Review by Matt Bailey
Posted on 27 April 2005
Source Warner Bros. DVD
Bette Davis did not want Errol Flynn as the Earl of Essex to her Queen Elizabeth, but she was overruled by Jack Warner. Davis wanted Laurence Olivier, who the studio felt was not enough of a box-office draw. The same year, of course, Olivier would star in Wuthering Heights, earning the first of many Academy Award nominations for his work. Oops. Well, Flynn was definitely no Olivier, but he acquitted himself well in The Private Lives of Elizabeth and Essex, even if Davis’ visible resentment of his presence in the film is partly what motivated him to do good work.
Why this film is included in Warner Brothers’ Errol Flynn Signature Collection, a DVD boxed set devoted to Flynn’s work for the studio, is something of a mystery. Surely it belongs (and would be more at home) in a collection of Bette Davis films. After all, this is one of her most notable performances (even if she does play Good Queen Bess as if she is deep in the throes of a neurological disorder), and is, by contrast, not one of Flynn’s most notable. Why this film and not The Dawn Patrol or Gentleman Jim? I suspect the reasons have something to do with the dark, arcane arts of marketing.
Regardless, this strange film—a romantic fable, wholly fictitious yet rooted in historically accurate minutiae—is a pleasure. Bette Davis, a formidable performer in any film, unleashes her fearsome talent, her tight corsets and heavy skirts barely containing her volatility. Flynn, for the most part, stands by and looks noble, occasionally slapping Davis on the ass or being exasperatingly handsome. Those expecting him to swash buckles or buckle swashes will be disappointed—this is a historical drama of the sniffiest kind, another reason for it not to have been included among Flynn’s other high-flying films—but his Essex is in the same mold, at least, as his other dashing heroes including Dr. Peter Blood and Capt. Geoffrey Thorpe.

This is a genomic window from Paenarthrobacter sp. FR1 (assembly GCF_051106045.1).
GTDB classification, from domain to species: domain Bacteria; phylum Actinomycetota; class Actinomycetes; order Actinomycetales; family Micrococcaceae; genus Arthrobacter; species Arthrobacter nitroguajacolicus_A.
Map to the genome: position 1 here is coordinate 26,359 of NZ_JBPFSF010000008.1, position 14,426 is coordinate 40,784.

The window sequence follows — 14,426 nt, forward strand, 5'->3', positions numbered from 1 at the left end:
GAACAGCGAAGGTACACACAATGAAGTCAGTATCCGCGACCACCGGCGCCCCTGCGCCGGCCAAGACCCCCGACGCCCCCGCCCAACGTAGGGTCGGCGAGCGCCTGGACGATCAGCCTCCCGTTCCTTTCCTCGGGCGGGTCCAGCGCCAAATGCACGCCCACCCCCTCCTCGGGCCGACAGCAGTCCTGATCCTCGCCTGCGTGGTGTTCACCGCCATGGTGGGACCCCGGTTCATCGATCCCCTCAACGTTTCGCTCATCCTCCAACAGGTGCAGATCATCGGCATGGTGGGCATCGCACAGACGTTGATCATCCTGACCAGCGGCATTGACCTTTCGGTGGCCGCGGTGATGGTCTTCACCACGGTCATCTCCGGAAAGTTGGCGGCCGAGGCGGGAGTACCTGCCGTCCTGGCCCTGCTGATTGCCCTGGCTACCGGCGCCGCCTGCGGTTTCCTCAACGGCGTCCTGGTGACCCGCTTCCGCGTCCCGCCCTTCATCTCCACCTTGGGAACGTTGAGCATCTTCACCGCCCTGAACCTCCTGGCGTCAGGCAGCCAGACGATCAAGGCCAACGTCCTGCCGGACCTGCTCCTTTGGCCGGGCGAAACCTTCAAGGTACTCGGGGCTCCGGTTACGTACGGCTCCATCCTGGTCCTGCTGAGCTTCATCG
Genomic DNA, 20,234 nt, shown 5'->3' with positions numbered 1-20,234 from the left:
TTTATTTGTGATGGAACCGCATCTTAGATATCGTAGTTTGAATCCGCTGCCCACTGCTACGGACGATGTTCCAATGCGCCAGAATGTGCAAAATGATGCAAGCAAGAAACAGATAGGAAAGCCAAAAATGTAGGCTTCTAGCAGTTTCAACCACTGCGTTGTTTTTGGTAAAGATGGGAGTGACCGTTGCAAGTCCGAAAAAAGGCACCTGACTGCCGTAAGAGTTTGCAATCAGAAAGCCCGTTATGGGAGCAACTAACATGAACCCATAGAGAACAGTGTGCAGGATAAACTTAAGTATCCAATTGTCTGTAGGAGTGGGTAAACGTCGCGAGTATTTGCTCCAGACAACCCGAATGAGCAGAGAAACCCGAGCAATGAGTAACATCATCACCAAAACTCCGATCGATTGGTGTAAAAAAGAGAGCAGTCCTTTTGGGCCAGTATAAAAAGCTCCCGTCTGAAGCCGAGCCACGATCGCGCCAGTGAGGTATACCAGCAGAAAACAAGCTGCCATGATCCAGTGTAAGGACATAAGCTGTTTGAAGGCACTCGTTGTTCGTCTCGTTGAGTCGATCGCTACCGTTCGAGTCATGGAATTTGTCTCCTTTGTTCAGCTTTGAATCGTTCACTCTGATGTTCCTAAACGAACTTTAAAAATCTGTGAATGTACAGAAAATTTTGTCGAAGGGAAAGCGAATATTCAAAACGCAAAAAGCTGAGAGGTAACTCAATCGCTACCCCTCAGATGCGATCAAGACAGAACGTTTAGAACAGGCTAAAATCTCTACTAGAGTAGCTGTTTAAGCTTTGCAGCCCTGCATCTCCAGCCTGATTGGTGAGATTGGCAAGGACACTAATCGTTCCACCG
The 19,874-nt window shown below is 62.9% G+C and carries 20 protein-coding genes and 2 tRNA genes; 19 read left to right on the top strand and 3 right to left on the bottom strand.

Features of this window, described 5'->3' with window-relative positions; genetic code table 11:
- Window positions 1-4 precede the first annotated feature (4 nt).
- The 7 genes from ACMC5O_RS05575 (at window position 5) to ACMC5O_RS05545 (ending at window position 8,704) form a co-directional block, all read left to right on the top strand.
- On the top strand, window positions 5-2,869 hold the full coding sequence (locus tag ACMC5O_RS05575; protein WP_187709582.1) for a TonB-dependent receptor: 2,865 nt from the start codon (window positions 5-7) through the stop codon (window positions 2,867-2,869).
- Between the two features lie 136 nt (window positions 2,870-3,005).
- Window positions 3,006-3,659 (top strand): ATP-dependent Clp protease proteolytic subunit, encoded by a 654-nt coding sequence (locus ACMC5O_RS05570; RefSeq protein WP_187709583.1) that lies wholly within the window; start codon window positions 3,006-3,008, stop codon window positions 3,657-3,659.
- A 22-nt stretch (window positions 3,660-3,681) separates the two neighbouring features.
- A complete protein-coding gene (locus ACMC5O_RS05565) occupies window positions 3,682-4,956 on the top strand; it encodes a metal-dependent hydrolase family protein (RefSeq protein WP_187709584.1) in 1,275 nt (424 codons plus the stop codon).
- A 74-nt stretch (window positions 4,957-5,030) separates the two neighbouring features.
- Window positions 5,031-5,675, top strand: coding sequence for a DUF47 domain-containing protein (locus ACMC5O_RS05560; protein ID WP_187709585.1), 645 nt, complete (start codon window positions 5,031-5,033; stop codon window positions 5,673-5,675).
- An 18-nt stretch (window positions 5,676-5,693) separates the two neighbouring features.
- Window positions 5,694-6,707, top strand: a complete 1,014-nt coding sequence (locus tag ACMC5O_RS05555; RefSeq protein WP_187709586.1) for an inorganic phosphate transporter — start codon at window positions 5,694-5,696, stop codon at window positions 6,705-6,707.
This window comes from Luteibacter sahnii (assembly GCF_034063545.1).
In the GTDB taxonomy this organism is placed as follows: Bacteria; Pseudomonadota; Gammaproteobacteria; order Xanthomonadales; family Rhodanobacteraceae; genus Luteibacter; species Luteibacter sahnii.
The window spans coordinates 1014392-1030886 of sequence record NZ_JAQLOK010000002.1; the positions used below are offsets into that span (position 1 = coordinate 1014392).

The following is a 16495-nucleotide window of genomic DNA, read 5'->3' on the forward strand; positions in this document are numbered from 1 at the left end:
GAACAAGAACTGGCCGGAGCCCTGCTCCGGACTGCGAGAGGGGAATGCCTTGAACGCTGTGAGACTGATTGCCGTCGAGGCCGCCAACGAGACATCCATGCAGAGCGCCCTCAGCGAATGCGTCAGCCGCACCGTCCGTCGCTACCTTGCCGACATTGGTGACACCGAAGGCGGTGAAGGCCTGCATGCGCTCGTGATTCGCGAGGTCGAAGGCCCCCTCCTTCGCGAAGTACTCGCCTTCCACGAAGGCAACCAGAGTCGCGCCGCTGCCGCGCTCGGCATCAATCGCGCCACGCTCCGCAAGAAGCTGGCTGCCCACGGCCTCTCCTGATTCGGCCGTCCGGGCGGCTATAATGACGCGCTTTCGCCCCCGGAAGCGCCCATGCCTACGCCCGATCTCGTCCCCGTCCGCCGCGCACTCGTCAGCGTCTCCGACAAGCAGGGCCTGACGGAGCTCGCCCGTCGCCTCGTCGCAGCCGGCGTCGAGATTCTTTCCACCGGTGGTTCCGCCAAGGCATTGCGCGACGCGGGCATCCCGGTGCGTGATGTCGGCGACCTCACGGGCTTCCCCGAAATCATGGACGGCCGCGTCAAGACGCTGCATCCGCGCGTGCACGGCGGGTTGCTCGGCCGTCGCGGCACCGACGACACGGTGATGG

I’ve always had a certain amount of affection for this film, even if it feels like studio prestige product (Technicolor, based on a play, topline stars) on which nevertheless many corners were cut (soundstage exteriors, trompe-l’oeil interiors). This is perhaps because of Davis’ performance as a woman more than twice her age. She was so committed to the role that she shaved back her hairline and plucked out her eyebrows (claiming they never grew back in). She studied the period and strived for a credible accent. Her makeup artist thinned her lips and drew heavy bags under her eyes. The irony of this is that she was nominated for an Academy Award not for this film, but for Dark Victory, a solid, but run-of-the-mill melodrama from the same year. It was just as well, anyway. She had no chance against a relative newcomer named Vivien Leigh in another little historical drama called Gone With the Wind.
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